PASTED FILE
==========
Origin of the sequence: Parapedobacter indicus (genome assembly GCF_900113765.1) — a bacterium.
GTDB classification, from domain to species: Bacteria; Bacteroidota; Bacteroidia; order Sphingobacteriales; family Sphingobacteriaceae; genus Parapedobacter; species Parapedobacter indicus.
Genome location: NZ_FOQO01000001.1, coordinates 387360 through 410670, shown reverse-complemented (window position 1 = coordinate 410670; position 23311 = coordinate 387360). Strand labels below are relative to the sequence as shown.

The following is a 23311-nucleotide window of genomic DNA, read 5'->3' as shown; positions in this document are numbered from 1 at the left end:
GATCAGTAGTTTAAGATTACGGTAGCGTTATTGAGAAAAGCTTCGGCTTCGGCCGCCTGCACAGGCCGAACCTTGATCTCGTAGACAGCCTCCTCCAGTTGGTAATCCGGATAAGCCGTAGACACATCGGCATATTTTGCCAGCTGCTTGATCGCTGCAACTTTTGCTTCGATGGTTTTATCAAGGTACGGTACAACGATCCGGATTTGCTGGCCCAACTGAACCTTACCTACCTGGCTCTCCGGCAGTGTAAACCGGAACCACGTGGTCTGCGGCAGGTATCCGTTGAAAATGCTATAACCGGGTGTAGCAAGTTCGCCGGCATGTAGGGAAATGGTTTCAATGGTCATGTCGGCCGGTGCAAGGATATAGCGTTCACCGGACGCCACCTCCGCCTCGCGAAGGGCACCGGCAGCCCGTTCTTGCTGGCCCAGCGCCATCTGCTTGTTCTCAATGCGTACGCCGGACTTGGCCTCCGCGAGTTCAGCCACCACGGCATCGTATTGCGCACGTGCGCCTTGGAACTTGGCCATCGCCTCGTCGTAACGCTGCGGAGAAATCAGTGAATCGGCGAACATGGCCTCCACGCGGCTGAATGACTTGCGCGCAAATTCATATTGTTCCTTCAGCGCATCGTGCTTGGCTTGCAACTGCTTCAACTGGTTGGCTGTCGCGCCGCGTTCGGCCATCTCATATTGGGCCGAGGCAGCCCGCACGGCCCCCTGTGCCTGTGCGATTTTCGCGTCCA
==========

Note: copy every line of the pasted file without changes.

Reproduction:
Origin of the sequence: Parapedobacter indicus (genome assembly GCF_900113765.1) — a bacterium.
GTDB classification, from domain to species: Bacteria; Bacteroidota; Bacteroidia; order Sphingobacteriales; family Sphingobacteriaceae; genus Parapedobacter; species Parapedobacter indicus.
Genome location: NZ_FOQO01000001.1, coordinates 387360 through 410670, shown reverse-complemented (window position 1 = coordinate 410670; position 23311 = coordinate 387360). Strand labels below are relative to the sequence as shown.

The following is a 23311-nucleotide window of genomic DNA, read 5'->3' as shown; positions in this document are numbered from 1 at the left end:
GATCAGTAGTTTAAGATTACGGTAGCGTTATTGAGAAAAGCTTCGGCTTCGGCCGCCTGCACAGGCCGAACCTTGATCTCGTAGACAGCCTCCTCCAGTTGGTAATCCGGATAAGCCGTAGACACATCGGCATATTTTGCCAGCTGCTTGATCGCTGCAACTTTTGCTTCGATGGTTTTATCAAGGTACGGTACAACGATCCGGATTTGCTGGCCCAACTGAACCTTACCTACCTGGCTCTCCGGCAGTGTAAACCGGAACCACGTGGTCTGCGGCAGGTATCCGTTGAAAATGCTATAACCGGGTGTAGCAAGTTCGCCGGCATGTAGGGAAATGGTTTCAATGGTCATGTCGGCCGGTGCAAGGATATAGCGTTCACCGGACGCCACCTCCGCCTCGCGAAGGGCACCGGCAGCCCGTTCTTGCTGGCCCAGCGCCATCTGCTTGTTCTCAATGCGTACGCCGGACTTGGCCTCCGCGAGTTCAGCCACCACGGCATCGTATTGCGCACGTGCGCCTTGGAACTTGGCCATCGCCTCGTCGTAACGCTGCGGAGAAATCAGTGAATCGGCGAACATGGCCTCCACGCGGCTGAATGACTTGCGCGCAAATTCATATTGTTCCTTCAGCGCATCGTGCTTGGCTTGCAACTGCTTCAACTGGTTGGCTGTCGCGCCGCGTTCGGCCATCTCATATTGGGCCGAGGCAGCCCGCACGGCCCCCTGTGCCTGTGCGATTTTCGCGTCCA